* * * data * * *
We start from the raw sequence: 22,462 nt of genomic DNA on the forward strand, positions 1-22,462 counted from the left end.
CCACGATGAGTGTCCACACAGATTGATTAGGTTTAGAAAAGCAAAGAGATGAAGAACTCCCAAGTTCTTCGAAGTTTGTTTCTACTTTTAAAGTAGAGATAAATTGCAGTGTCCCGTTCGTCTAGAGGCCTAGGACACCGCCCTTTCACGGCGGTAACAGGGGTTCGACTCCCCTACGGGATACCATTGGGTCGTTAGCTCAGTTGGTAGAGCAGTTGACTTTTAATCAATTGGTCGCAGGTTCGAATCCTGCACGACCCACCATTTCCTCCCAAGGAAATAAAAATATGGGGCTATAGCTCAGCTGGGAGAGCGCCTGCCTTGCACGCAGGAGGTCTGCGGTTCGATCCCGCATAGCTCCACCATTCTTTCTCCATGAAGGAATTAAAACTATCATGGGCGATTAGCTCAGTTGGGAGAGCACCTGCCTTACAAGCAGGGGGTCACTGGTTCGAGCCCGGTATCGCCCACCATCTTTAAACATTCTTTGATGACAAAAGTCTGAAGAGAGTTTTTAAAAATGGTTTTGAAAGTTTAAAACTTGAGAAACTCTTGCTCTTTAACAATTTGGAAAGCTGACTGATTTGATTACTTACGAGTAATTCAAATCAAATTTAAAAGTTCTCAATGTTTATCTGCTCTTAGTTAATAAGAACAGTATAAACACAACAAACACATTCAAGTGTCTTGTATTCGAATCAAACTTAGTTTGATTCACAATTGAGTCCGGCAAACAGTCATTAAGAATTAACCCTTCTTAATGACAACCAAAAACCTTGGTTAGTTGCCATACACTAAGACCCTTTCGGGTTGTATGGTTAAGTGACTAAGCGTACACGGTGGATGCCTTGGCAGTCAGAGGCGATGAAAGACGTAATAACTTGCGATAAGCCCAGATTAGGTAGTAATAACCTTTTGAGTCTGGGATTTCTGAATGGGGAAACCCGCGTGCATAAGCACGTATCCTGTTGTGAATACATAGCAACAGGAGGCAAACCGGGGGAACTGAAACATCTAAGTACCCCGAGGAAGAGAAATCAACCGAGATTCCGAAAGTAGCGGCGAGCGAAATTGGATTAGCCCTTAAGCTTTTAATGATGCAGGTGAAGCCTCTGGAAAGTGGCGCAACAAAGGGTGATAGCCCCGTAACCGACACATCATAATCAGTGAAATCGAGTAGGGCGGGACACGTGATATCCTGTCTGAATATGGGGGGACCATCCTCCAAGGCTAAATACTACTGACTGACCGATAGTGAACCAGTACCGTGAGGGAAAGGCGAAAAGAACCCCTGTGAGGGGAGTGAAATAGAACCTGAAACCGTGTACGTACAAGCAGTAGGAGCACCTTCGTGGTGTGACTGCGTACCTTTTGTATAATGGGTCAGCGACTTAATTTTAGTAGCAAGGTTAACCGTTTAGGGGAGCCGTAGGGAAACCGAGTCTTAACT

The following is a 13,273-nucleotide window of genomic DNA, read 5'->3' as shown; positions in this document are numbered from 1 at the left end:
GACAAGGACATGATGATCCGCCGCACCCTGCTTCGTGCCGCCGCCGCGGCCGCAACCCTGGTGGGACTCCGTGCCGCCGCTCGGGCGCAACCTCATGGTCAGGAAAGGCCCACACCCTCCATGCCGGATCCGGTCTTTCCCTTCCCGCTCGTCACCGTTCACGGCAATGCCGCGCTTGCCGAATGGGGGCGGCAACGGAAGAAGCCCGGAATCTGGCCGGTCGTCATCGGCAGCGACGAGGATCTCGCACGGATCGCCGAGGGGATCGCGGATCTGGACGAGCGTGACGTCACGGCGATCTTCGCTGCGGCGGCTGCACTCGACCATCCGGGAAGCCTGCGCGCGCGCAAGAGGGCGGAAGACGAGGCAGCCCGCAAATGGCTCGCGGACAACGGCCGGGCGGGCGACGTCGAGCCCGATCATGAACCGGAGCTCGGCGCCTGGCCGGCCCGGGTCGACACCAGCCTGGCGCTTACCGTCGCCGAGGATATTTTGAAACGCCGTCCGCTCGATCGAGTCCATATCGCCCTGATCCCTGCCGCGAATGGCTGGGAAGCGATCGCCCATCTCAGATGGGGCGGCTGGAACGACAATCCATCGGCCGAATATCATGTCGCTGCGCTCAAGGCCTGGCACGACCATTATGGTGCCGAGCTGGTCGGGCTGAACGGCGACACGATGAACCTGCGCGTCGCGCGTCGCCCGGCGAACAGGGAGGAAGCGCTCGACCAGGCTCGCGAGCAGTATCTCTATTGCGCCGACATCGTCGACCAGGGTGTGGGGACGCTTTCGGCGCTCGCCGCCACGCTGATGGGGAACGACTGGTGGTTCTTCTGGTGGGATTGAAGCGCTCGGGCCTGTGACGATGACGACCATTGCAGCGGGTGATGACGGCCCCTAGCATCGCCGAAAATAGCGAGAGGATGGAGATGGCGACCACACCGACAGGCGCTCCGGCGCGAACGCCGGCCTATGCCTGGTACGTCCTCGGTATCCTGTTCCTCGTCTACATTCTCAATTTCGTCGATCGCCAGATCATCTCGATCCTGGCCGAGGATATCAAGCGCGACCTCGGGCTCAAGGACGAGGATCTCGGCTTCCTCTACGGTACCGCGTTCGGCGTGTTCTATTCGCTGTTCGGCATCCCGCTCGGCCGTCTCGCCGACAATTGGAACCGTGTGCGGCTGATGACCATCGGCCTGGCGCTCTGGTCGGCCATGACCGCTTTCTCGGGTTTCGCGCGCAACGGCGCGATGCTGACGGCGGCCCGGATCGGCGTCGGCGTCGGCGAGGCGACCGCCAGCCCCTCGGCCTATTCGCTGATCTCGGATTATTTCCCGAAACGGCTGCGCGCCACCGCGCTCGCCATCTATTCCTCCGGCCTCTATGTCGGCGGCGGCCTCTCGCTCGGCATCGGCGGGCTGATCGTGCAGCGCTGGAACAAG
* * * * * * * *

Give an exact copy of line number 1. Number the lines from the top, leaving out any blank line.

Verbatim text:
We start from the raw sequence: 22,462 nt of genomic DNA on the forward strand, positions 1-22,462 counted from the left end.